Not to mention, each state has different laws regarding what you can and can’t do at the beach and at public pools. “Beachgoers in Connecticut are required to stay [about 15 feet] away from each other,” says Finn Cardiff, founder of Beachgoer. “You may also find it difficult to get into beach entrances in New Jersey because of reduced admission and your kids might not enjoy the full beach experience in Orange County because building sandcastles is prohibited.” 

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While some of us might be used to renting swimming gear, towels, and umbrellas from pool facilities and beach stands, those shops are likely to be shut down. The same might apply to restaurants and locker rooms. The YMCA, for example, isn’t offering pool noodles, kickboards, kick pads, or other swimming accessories to the public “as they are much too difficult to sanitize effectively between use,” says Baker.

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Soap and water are preferable, but using hand sanitizer with at least 60 percent alcohol works, too. According to the CDC, beachgoers and pool visitors should be sure to “wash [their] hands with soap and water for at least 20 seconds, especially before eating or drinking and when they arrive and leave the swim area.” If you’re going to a public pool, here are some other ways to stay safe, even when there’s not a pandemic.

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According to Shawn Nasseri, MD, a Mayo Clinic-trained ear, nose, and throat surgeon, the public should avoid beaches in close vicinity to sewage runoffs, especially after it rains. “A sewer runoff could potentially release infectious particles,” such as "coliform bacteria (bacteria from the colon), which can infect swimmers and surfers,” he says. Although the CDC doesn’t believe the risk of virus transmission is high if the sewage is properly maintained, Dr. Nasseri urges beachgoers to err on the safer side and steer clear of beach areas within a mile radius of runoffs.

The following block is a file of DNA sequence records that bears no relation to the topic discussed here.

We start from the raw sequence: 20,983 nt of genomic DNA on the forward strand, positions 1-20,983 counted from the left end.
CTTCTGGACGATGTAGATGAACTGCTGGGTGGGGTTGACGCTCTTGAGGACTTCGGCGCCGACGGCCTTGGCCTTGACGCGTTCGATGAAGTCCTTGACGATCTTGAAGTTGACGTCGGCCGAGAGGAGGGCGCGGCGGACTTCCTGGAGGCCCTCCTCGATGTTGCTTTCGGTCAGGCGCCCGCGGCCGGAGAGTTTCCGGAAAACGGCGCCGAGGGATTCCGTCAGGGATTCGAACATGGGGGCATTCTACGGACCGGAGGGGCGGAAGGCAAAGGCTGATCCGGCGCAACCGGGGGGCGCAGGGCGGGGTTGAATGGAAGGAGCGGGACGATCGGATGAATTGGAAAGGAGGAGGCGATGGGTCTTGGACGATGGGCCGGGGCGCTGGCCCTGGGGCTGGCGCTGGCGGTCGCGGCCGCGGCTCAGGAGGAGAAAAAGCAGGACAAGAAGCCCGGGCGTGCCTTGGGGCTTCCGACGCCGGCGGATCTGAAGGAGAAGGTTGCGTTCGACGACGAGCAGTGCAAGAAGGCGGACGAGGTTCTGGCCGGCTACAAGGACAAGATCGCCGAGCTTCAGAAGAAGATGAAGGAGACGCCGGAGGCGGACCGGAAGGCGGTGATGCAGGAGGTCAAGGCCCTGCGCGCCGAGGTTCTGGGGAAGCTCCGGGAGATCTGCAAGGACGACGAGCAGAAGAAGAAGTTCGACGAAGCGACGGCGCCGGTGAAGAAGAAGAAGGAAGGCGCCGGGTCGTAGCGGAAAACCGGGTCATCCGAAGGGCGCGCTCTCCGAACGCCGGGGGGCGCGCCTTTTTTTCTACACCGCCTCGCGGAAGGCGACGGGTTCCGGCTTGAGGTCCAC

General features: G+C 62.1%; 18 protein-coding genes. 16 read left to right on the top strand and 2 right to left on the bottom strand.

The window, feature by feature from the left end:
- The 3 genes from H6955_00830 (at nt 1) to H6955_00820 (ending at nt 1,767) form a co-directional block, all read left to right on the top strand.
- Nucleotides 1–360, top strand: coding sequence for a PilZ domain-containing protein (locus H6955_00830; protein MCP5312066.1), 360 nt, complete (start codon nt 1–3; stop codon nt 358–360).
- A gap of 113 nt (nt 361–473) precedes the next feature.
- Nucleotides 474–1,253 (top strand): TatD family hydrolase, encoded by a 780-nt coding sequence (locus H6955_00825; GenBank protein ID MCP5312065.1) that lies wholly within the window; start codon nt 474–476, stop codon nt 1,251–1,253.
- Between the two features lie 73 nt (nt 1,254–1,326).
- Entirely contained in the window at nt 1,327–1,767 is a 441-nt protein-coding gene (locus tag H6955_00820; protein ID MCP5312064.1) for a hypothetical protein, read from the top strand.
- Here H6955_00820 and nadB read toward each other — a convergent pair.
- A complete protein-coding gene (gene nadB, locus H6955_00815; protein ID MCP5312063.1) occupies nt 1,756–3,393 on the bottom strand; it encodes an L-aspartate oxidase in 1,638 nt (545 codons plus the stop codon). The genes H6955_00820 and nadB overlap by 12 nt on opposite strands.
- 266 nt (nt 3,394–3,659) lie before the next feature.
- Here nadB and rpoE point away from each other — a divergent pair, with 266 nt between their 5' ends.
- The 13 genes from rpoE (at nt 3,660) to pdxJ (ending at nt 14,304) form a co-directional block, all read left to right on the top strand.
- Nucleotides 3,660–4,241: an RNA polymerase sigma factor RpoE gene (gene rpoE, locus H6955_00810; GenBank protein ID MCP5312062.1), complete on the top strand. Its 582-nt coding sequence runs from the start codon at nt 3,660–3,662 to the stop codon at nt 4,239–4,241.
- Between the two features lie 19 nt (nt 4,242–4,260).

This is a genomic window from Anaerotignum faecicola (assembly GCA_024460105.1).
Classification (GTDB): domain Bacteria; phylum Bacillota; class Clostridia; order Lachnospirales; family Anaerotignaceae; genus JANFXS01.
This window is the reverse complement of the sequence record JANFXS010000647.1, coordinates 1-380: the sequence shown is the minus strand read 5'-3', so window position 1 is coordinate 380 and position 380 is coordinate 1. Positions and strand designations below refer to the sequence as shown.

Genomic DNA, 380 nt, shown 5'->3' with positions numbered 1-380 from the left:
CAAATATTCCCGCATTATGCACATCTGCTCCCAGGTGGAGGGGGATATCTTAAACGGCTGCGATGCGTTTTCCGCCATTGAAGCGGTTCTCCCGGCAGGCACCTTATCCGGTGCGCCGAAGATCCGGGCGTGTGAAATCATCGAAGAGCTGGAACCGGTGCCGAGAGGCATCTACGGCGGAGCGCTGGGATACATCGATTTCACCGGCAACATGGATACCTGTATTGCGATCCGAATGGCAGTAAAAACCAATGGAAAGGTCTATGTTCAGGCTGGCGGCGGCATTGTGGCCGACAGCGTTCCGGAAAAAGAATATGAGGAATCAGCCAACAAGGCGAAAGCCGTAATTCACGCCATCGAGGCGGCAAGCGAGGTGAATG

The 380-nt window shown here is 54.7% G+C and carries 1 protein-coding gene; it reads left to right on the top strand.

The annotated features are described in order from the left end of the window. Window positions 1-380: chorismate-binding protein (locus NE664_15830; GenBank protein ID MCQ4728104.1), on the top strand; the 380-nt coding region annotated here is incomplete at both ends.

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Many public pools and beaches have a set maximum number of occupants, even when there isn’t a pandemic. With new regulations in place amidst COVID-19, it’s likely the maximum occupancy is reduced. If you’re planning a pool or beach day with a group of people, make sure you’re only visiting with people you live with. Don L. Goldenberg, MD, Emeritus Professor of Medicine at Tufts University School of Medicine, suggests that “sitting in close proximity on beach/pool chairs or on blankets should be restricted to families with separation of six to 10 feet from other groups.” Be sure to check your local COVID-19 safety guidelines to see if your state’s requirements are different. 

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One of the best ways to avoid crowds is to plan your pool or beach visit during off-peak hours; for many swimming spots, that means weekdays and early mornings or late afternoons. Fewer people means less COVID-related anxiety, and less COVID-related anxiety means more time for you and your family to finally soak up some sun. If you’re going to be out, just remember to load up on the SPF and reapply every two to three hours.